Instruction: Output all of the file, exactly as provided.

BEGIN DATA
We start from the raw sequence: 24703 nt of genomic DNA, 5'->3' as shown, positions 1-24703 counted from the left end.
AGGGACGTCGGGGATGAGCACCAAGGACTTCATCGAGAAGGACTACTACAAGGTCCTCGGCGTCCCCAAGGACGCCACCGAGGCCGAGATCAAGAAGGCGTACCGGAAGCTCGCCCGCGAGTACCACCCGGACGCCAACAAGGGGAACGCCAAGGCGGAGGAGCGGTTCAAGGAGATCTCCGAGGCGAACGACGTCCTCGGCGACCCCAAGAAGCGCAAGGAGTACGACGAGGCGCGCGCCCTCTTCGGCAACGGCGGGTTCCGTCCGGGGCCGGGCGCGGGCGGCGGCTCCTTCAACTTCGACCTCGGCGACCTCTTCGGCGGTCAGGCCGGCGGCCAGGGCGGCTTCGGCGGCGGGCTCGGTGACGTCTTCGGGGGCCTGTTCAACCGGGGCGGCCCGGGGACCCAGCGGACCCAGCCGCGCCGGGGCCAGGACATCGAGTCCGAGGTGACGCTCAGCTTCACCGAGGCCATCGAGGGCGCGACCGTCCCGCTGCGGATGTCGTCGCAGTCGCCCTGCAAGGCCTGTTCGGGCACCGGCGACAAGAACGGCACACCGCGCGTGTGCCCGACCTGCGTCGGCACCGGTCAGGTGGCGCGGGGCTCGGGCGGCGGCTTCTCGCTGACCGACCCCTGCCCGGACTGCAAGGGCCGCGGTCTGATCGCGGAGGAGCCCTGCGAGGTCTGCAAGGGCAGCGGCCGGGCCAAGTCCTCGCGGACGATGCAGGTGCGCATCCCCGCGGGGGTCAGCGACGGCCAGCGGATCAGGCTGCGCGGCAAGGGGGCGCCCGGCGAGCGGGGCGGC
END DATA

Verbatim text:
We start from the raw sequence: 24703 nt of genomic DNA, 5'->3' as shown, positions 1-24703 counted from the left end.
AGGGACGTCGGGGATGAGCACCAAGGACTTCATCGAGAAGGACTACTACAAGGTCCTCGGCGTCCCCAAGGACGCCACCGAGGCCGAGATCAAGAAGGCGTACCGGAAGCTCGCCCGCGAGTACCACCCGGACGCCAACAAGGGGAACGCCAAGGCGGAGGAGCGGTTCAAGGAGATCTCCGAGGCGAACGACGTCCTCGGCGACCCCAAGAAGCGCAAGGAGTACGACGAGGCGCGCGCCCTCTTCGGCAACGGCGGGTTCCGTCCGGGGCCGGGCGCGGGCGGCGGCTCCTTCAACTTCGACCTCGGCGACCTCTTCGGCGGTCAGGCCGGCGGCCAGGGCGGCTTCGGCGGCGGGCTCGGTGACGTCTTCGGGGGCCTGTTCAACCGGGGCGGCCCGGGGACCCAGCGGACCCAGCCGCGCCGGGGCCAGGACATCGAGTCCGAGGTGACGCTCAGCTTCACCGAGGCCATCGAGGGCGCGACCGTCCCGCTGCGGATGTCGTCGCAGTCGCCCTGCAAGGCCTGTTCGGGCACCGGCGACAAGAACGGCACACCGCGCGTGTGCCCGACCTGCGTCGGCACCGGTCAGGTGGCGCGGGGCTCGGGCGGCGGCTTCTCGCTGACCGACCCCTGCCCGGACTGCAAGGGCCGCGGTCTGATCGCGGAGGAGCCCTGCGAGGTCTGCAAGGGCAGCGGCCGGGCCAAGTCCTCGCGGACGATGCAGGTGCGCATCCCCGCGGGGGTCAGCGACGGCCAGCGGATCAGGCTGCGCGGCAAGGGGGCGCCCGGCGAGCGGGGCGGC